and help the eyes adapt through the reduced luminance contrasts. The direction of light greatly influences how the shape of illuminated trees is perceived and should therefore be consistent with their anticipated growth. Carefully arranged luminaires with high cut-off angles protect passers-by from glare at night. The prevention of spill light and glare is a prerequisite in the interests of meeting effective lighting solutions for Dark Sky requirements. The natural spectacle in the sky is then least affected and can form the background to the displayed vegetation on the ground. Coloured light can be used to enhance the colour effect of leaves and flowers. Subtle shifts in the colour temperature can change the atmosphere, yet maintain a natural impression. Strong-coloured light, on the other hand, creates an artificial mood produced, for example, for special occasions. Colour-mixing luminaires such as the Grasshopper varychrome projectors enhance creativity, as they allow smooth, dynamic colour transitions to take place. In this way, the drama of light can provide a narrative theme for a park.

In lighting concepts for green spaces, the draft design drawing allows focal points to be selected for accen-

tuation, to create spatial differentiation.

The Timer Module in the Light Studio software allows light scenes to be recalled at pre-determined times. The time and calendar functions provide great flexibility to automate scenographic lighting.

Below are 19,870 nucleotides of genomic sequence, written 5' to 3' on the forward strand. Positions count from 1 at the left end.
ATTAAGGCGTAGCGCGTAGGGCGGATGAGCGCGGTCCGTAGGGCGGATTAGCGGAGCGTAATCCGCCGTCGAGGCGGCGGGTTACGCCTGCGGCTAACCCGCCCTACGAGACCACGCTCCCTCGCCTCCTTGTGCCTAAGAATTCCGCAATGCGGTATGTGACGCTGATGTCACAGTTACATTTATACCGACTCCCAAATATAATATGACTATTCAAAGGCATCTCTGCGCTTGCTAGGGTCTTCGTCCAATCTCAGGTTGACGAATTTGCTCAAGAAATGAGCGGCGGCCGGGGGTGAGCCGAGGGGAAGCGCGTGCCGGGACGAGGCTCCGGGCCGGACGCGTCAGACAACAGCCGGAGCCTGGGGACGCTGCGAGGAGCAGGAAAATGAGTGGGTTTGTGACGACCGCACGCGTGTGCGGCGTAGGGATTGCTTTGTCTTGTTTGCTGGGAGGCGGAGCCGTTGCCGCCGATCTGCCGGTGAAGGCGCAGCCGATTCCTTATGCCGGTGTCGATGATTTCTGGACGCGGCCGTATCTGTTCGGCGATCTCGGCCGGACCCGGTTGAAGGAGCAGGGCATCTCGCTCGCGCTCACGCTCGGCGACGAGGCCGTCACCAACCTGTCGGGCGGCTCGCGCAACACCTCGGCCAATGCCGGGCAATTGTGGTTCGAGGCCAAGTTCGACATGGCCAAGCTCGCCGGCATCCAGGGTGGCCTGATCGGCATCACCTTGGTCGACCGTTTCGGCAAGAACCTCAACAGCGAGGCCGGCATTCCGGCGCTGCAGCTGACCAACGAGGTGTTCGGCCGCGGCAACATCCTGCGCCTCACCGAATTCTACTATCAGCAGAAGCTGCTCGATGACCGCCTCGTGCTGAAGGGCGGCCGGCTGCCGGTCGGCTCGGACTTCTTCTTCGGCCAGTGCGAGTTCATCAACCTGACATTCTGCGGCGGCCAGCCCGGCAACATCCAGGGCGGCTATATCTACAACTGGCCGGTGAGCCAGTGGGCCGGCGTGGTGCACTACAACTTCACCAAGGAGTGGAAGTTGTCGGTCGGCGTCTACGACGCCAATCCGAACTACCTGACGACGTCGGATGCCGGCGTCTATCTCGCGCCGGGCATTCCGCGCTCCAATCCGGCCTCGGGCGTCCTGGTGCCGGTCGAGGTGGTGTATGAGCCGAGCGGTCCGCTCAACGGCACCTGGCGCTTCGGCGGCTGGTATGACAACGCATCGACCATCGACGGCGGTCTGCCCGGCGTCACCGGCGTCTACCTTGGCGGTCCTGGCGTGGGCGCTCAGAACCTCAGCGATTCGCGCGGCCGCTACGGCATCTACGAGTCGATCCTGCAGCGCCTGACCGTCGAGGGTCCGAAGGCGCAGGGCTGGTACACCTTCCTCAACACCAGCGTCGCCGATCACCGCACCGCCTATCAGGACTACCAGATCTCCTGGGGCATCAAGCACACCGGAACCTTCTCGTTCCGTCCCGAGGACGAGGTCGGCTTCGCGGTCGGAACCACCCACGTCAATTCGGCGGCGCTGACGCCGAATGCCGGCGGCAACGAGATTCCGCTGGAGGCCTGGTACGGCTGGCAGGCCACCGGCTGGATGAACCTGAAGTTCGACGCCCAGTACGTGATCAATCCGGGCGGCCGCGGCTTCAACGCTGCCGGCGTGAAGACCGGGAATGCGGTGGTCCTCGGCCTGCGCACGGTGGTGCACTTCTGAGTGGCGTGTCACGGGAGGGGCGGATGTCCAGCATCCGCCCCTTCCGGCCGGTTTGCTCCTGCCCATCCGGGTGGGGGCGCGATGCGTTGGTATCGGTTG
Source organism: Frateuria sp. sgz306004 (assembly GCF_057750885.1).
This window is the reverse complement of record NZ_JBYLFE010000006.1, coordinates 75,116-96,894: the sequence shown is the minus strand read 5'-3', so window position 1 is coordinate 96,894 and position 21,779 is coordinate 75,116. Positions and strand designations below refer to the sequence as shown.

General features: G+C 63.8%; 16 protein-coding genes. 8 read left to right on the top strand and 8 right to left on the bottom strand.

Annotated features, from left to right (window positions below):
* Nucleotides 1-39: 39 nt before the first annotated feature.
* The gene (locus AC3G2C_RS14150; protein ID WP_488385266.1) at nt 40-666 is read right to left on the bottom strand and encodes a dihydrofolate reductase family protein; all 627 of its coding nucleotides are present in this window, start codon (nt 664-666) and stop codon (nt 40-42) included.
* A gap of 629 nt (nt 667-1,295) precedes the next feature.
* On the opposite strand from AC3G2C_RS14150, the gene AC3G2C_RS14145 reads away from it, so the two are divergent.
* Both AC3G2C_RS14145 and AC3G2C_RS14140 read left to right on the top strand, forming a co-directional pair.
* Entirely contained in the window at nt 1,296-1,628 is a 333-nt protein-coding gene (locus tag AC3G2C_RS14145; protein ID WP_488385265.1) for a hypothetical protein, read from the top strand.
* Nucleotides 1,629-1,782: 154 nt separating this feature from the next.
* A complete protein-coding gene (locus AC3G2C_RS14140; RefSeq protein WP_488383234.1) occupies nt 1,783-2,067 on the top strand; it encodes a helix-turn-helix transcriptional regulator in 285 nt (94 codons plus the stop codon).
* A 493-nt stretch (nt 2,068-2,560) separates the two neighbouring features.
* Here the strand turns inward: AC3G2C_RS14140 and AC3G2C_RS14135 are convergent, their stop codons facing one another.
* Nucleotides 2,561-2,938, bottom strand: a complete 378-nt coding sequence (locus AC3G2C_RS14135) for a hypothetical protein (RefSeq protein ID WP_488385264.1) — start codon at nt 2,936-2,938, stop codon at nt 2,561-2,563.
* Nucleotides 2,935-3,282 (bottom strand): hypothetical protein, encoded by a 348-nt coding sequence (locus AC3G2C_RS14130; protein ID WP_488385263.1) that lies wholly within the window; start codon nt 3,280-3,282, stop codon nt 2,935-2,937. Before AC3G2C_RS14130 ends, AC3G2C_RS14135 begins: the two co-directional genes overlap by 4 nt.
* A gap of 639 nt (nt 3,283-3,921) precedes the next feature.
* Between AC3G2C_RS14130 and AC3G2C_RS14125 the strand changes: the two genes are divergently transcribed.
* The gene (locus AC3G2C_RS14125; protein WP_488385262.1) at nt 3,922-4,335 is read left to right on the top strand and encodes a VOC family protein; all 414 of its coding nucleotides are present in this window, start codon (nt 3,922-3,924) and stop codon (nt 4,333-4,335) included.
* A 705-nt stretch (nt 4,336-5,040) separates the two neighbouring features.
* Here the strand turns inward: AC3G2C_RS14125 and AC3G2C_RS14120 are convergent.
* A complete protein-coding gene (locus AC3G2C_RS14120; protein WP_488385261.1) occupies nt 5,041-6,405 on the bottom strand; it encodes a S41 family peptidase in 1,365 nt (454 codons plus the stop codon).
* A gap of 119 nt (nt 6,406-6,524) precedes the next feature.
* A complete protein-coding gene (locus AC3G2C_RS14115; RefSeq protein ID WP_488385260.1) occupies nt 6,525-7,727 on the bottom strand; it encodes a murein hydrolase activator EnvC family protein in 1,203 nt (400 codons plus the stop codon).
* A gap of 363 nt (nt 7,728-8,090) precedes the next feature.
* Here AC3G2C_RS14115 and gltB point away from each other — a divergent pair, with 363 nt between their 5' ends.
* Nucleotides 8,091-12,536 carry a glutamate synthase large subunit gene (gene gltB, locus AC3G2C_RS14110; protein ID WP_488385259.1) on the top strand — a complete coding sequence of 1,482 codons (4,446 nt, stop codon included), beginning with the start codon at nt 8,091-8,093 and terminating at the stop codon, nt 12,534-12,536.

Penetrating the surroundings: uplights illuminate the treetops. The bollard luminaires project light downwards to prevent glare and provide reliable path lighting.

Dramatising the surroundings: the narrowbeam accentuation produced by recessed floor luminaires and spotlights highlights individual trees in the environment.

The more discreet a light source, the more fascinating is the effect of the object illuminated. Recessed floor luminaires are available with different light distributions.

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Tune the light the practice Nature, vegetation, times and seasons

Light Studio: Light Timer Changes in use and ambient conditions require a timed differentiation of lighting effect. Light scenes selected on the basis of the situation provide the right setting, not only functionally but also in terms of atmosphere, in order for the surroundings to be seen in the best possible light. In addition, timed light scenes provide the possibility of using the same lighting system to add different effects to outdoor spaces and architecture which may depend on the season or event and thus increase the quality of the experience of spaces or interpret the themes of a spatial concept. The Light Timer software module allows events to be defined in a structure similar to that of a calendar and allocate light scenes to set times.